Researchers suggest that mindfulness likely plays an important role in romantic relationships (Boorstein, 1996; Kabat-Zinn, 1993; Welwood, 1996). Results of the current study add to this literature by illuminating how levels of trait mindfulness may be tied to partner propensities to use certain kinds of conflict strategies. Although a considerable amount of research on mindfulness has been conducted by relationship researchers interested in psychological or other health-related variables (Brown & Ryan, 2003; Brown et al., 2007; Evans et al., 2011; Kabat-Zinn, 1990, 1993, 1994), research regarding its tie to communication has remained scant (for an exception see Huston, Garland, & Farb, 2011; Jones & Hansen, 2014). This study was conducted to build our knowledge in this area.

We hypothesized that mindfulness would positively predict relational partners’ satisfaction and commitment levels and found some support for this contention. Specifically, self-reported mindful ability to describe predicted both relational satisfaction and commitment (although the overall model for commitment was not statistically significant). Mindful ability to describe is related to one’s aptitude for defining and labeling present moment experiences. Subsequently, when a person feels able to describe thoughts and feelings toward a topic of conflict with his or her partner easily, s/he likely is said to have a high aptitude for the mindful ability to describe, thus predicting an increase in that person’s satisfaction and/or commitment levels. These results echo similar findings in emotional expression literature suggesting that individuals in romantic relationships who are more emotionally expressive feel greater relational satisfaction (King, 1993). They also echo results found by Huston et al. (2011) who found that individuals practicing mindfulness techniques tend to positively reappraise stressful events more often than those not practicing mindfulness. Although speculative, the ability to reappraise events as meaningful or even beneficial during what can be an emotional interaction, and then describing this reappraisal to others, could be help explain our findings (see also Jones & Hansen, 2014).

The unique aspect of the mindful ability to describe scale used in this study, however, is geared toward understanding perceptions of how skilled one feels when putting thoughts/feelings into words. Thus, our results suggest that individuals not only feel more satisfaction and commitment in a relationship when they believe they are “allowed” to express their emotions, but the extent to which they feel capable/able to express emotions matters as well. This is in line with findings by Noller, Beach, and Osgarby (1997), who propose that, when relational partners have the ability to describe feelings and emotions accurately to their relational partners, as occurs when individuals practice the ability to describe aspect of mindfulness, they are more likely to report higher levels of marital satisfaction. These results indicate that specific aspects of mindfulness may play unique roles in cultivating certain relational outcomes such as increased satisfaction and commitment through individuals’ orientation to their relationship and themselves, although the causal nature of this contention remains to be studied.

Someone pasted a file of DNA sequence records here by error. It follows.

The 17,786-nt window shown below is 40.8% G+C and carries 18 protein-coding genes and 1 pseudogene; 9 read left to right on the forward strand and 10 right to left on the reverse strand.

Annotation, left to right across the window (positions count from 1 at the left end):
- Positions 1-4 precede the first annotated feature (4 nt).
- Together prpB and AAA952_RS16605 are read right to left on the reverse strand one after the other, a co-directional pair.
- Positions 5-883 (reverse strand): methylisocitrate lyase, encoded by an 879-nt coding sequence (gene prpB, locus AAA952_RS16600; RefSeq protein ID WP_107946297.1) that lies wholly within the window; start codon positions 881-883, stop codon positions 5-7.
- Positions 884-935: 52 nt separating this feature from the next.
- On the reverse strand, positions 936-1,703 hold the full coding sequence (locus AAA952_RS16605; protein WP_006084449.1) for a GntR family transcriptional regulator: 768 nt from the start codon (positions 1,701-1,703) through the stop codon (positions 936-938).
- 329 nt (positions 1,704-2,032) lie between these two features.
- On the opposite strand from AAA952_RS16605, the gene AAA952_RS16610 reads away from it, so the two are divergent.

Our first research question sought to examine whether higher levels of mindfulness would predict lower use of negative conflict strategies. Similarly, our second research question examined whether higher levels of mindfulness would predict greater use of positive conflict strategies. Findings from each research question lent some support for the contention that mindfulness is associated with an increase in positive conflict strategies and a decrease in negative conflict strategies. A particular aspect of mindfulness—the ability to describe—however, appears to be what predicted the reported likelihood of engaging in positive strategies (i.e., compromise). It is possible that the more capable one feels in describing his/her feelings, the more likely a relational partner is to see his or her perspective; and understanding each other’s perspectives is a key component accompanying individuals’ willingness to negotiate during a disagreement.